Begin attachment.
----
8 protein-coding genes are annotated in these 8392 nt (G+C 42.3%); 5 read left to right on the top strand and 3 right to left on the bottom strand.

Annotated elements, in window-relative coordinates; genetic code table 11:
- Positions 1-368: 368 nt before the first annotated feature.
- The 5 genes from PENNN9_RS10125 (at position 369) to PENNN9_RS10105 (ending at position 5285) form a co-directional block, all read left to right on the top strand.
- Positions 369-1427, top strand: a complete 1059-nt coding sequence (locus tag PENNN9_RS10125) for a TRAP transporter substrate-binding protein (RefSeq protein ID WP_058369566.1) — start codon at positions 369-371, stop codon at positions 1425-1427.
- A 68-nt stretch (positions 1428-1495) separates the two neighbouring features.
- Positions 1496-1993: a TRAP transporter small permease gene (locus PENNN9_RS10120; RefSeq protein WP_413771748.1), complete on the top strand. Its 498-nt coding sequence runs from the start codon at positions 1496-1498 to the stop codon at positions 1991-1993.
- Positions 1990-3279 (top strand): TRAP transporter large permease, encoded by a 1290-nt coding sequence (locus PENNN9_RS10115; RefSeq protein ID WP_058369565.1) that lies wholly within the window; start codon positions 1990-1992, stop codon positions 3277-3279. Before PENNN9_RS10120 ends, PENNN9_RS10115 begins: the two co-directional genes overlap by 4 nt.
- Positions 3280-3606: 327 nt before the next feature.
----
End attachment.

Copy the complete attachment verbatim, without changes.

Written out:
8 protein-coding genes are annotated in these 8392 nt (G+C 42.3%); 5 read left to right on the top strand and 3 right to left on the bottom strand.

Annotated elements, in window-relative coordinates; genetic code table 11:
- Positions 1-368: 368 nt before the first annotated feature.
- The 5 genes from PENNN9_RS10125 (at position 369) to PENNN9_RS10105 (ending at position 5285) form a co-directional block, all read left to right on the top strand.
- Positions 369-1427, top strand: a complete 1059-nt coding sequence (locus tag PENNN9_RS10125) for a TRAP transporter substrate-binding protein (RefSeq protein ID WP_058369566.1) — start codon at positions 369-371, stop codon at positions 1425-1427.
- A 68-nt stretch (positions 1428-1495) separates the two neighbouring features.
- Positions 1496-1993: a TRAP transporter small permease gene (locus PENNN9_RS10120; RefSeq protein WP_413771748.1), complete on the top strand. Its 498-nt coding sequence runs from the start codon at positions 1496-1498 to the stop codon at positions 1991-1993.
- Positions 1990-3279 (top strand): TRAP transporter large permease, encoded by a 1290-nt coding sequence (locus PENNN9_RS10115; RefSeq protein ID WP_058369565.1) that lies wholly within the window; start codon positions 1990-1992, stop codon positions 3277-3279. Before PENNN9_RS10120 ends, PENNN9_RS10115 begins: the two co-directional genes overlap by 4 nt.
- Positions 3280-3606: 327 nt before the next feature.